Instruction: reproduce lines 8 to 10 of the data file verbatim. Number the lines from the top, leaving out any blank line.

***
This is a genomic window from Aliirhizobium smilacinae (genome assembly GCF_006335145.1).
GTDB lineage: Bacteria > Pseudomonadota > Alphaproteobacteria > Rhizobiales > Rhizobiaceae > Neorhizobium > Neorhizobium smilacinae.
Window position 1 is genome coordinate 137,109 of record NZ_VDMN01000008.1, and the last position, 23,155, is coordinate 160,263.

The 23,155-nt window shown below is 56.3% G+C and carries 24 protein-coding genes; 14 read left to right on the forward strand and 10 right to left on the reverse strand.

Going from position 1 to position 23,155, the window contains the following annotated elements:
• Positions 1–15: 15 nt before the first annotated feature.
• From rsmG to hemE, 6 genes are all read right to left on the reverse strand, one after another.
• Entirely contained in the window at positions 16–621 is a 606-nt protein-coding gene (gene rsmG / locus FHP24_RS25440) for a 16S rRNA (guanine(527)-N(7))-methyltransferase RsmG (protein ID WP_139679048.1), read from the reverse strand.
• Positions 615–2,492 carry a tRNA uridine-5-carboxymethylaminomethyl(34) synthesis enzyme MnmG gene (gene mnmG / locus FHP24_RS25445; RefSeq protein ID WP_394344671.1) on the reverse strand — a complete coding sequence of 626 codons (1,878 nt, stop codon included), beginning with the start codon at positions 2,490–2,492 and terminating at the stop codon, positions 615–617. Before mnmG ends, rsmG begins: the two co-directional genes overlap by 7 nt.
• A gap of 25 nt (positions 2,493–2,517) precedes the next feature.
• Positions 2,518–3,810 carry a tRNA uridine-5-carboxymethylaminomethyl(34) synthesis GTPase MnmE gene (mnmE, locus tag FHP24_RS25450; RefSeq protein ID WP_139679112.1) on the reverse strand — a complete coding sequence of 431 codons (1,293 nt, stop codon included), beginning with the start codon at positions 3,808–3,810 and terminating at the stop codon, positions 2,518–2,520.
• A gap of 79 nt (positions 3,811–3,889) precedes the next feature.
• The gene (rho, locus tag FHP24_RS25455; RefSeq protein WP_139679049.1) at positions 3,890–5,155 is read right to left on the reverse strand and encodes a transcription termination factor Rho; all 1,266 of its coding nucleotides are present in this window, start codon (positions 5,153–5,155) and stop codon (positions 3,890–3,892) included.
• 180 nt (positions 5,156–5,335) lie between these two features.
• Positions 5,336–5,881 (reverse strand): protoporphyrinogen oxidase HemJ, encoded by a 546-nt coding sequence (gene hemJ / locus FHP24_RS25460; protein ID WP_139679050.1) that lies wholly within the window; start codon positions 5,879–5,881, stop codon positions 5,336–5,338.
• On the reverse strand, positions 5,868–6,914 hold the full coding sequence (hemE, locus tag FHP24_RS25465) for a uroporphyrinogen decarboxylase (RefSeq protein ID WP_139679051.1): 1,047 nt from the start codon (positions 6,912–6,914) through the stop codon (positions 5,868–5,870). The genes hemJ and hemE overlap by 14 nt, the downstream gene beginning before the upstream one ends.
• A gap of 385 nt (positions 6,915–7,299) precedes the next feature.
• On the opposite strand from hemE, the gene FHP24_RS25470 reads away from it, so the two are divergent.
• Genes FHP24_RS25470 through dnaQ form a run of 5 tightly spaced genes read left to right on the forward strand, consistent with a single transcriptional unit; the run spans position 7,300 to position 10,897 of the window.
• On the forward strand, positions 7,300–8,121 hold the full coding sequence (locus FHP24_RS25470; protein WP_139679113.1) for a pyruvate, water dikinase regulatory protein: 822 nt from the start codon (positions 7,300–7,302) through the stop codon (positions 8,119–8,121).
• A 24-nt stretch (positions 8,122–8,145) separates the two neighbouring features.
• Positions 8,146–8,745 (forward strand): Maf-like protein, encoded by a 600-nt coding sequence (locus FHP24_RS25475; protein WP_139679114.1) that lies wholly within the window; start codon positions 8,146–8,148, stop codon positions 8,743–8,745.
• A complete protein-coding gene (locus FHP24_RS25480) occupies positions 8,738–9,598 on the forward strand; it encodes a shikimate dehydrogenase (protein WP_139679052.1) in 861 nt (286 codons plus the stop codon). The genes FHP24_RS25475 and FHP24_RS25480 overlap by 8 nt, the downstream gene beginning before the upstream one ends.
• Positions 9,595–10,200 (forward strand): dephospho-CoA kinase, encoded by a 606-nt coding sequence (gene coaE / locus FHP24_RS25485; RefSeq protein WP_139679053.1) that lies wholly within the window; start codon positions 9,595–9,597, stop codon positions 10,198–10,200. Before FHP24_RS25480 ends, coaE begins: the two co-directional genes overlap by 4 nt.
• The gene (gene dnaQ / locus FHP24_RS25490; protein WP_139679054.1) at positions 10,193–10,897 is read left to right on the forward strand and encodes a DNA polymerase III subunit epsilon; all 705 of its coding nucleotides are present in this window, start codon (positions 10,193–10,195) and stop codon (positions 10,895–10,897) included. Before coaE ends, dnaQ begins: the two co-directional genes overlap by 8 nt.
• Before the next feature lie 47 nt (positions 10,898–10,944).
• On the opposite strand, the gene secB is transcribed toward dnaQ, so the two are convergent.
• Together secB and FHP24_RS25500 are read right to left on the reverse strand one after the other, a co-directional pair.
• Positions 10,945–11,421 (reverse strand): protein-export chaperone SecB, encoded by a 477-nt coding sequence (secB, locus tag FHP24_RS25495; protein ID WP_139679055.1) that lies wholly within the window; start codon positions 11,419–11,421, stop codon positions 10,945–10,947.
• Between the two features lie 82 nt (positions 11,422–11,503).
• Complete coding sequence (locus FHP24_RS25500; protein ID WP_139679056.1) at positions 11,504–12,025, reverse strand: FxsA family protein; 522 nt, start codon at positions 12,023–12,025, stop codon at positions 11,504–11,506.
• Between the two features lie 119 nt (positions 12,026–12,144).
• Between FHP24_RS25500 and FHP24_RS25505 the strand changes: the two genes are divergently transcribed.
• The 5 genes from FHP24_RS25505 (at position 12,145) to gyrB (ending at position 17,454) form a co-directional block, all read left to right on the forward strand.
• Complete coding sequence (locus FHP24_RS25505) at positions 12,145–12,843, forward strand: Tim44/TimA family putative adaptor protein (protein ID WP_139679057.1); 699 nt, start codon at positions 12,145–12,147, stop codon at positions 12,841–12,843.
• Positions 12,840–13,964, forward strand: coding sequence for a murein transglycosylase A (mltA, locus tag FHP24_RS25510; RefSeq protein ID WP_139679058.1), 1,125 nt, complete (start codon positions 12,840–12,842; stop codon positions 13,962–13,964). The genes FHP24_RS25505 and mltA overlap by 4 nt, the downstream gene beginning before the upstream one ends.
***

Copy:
• Entirely contained in the window at positions 16–621 is a 606-nt protein-coding gene (gene rsmG / locus FHP24_RS25440) for a 16S rRNA (guanine(527)-N(7))-methyltransferase RsmG (protein ID WP_139679048.1), read from the reverse strand.
• Positions 615–2,492 carry a tRNA uridine-5-carboxymethylaminomethyl(34) synthesis enzyme MnmG gene (gene mnmG / locus FHP24_RS25445; RefSeq protein ID WP_394344671.1) on the reverse strand — a complete coding sequence of 626 codons (1,878 nt, stop codon included), beginning with the start codon at positions 2,490–2,492 and terminating at the stop codon, positions 615–617. Before mnmG ends, rsmG begins: the two co-directional genes overlap by 7 nt.
• A gap of 25 nt (positions 2,493–2,517) precedes the next feature.